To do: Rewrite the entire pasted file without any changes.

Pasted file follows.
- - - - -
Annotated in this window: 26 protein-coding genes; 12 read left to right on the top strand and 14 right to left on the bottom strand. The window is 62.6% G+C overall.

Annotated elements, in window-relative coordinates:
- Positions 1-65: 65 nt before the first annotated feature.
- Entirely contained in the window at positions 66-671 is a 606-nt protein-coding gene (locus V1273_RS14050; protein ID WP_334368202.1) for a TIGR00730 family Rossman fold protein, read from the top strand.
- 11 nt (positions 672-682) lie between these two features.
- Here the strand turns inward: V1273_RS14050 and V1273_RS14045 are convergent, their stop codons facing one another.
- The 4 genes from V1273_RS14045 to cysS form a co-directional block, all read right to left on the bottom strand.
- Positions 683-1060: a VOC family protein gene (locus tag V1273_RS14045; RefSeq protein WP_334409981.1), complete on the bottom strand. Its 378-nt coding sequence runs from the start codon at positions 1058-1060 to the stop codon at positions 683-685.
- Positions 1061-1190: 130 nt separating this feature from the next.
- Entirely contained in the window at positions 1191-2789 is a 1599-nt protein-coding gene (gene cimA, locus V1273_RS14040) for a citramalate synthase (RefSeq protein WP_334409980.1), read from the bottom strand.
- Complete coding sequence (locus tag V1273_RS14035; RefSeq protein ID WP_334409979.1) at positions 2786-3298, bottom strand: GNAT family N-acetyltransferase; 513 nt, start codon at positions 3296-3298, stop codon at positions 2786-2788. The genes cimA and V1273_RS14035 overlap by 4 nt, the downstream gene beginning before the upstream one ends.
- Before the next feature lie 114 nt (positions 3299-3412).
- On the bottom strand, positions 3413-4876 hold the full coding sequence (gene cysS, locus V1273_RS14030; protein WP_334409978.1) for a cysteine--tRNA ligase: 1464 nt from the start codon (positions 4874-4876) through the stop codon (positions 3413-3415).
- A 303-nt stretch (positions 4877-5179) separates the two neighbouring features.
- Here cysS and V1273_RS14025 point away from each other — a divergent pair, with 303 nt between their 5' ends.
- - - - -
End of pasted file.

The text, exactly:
Annotated in this window: 26 protein-coding genes; 12 read left to right on the top strand and 14 right to left on the bottom strand. The window is 62.6% G+C overall.

Annotated elements, in window-relative coordinates:
- Positions 1-65: 65 nt before the first annotated feature.
- Entirely contained in the window at positions 66-671 is a 606-nt protein-coding gene (locus V1273_RS14050; protein ID WP_334368202.1) for a TIGR00730 family Rossman fold protein, read from the top strand.
- 11 nt (positions 672-682) lie between these two features.
- Here the strand turns inward: V1273_RS14050 and V1273_RS14045 are convergent, their stop codons facing one another.
- The 4 genes from V1273_RS14045 to cysS form a co-directional block, all read right to left on the bottom strand.
- Positions 683-1060: a VOC family protein gene (locus tag V1273_RS14045; RefSeq protein WP_334409981.1), complete on the bottom strand. Its 378-nt coding sequence runs from the start codon at positions 1058-1060 to the stop codon at positions 683-685.
- Positions 1061-1190: 130 nt separating this feature from the next.
- Entirely contained in the window at positions 1191-2789 is a 1599-nt protein-coding gene (gene cimA, locus V1273_RS14040) for a citramalate synthase (RefSeq protein WP_334409980.1), read from the bottom strand.
- Complete coding sequence (locus tag V1273_RS14035; RefSeq protein ID WP_334409979.1) at positions 2786-3298, bottom strand: GNAT family N-acetyltransferase; 513 nt, start codon at positions 3296-3298, stop codon at positions 2786-2788. The genes cimA and V1273_RS14035 overlap by 4 nt, the downstream gene beginning before the upstream one ends.
- Before the next feature lie 114 nt (positions 3299-3412).
- On the bottom strand, positions 3413-4876 hold the full coding sequence (gene cysS, locus V1273_RS14030; protein WP_334409978.1) for a cysteine--tRNA ligase: 1464 nt from the start codon (positions 4874-4876) through the stop codon (positions 3413-3415).
- A 303-nt stretch (positions 4877-5179) separates the two neighbouring features.
- Here cysS and V1273_RS14025 point away from each other — a divergent pair, with 303 nt between their 5' ends.